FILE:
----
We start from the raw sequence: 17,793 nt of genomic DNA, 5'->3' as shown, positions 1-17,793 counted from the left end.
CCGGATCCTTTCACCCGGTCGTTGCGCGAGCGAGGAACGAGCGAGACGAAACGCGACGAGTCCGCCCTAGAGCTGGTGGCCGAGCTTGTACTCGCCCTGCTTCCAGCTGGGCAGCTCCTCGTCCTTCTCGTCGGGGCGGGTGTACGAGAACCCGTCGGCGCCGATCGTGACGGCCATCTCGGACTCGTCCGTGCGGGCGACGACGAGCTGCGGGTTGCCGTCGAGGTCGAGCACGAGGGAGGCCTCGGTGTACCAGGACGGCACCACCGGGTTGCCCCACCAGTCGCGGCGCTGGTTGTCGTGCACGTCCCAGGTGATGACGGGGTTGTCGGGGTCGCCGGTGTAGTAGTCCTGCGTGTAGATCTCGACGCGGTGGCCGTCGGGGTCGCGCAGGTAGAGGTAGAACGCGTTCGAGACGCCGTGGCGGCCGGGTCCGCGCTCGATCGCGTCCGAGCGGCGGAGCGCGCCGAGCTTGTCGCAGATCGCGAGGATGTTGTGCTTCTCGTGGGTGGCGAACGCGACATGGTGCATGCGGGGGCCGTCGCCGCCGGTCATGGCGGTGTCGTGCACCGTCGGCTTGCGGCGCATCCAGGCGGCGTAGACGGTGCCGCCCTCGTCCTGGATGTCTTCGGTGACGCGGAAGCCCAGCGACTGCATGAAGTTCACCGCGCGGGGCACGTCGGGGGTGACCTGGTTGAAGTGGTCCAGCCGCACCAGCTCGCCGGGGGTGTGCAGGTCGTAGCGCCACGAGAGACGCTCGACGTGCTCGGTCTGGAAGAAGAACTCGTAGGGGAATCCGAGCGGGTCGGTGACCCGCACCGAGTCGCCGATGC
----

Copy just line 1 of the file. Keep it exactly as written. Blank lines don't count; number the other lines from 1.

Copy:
We start from the raw sequence: 17,793 nt of genomic DNA, 5'->3' as shown, positions 1-17,793 counted from the left end.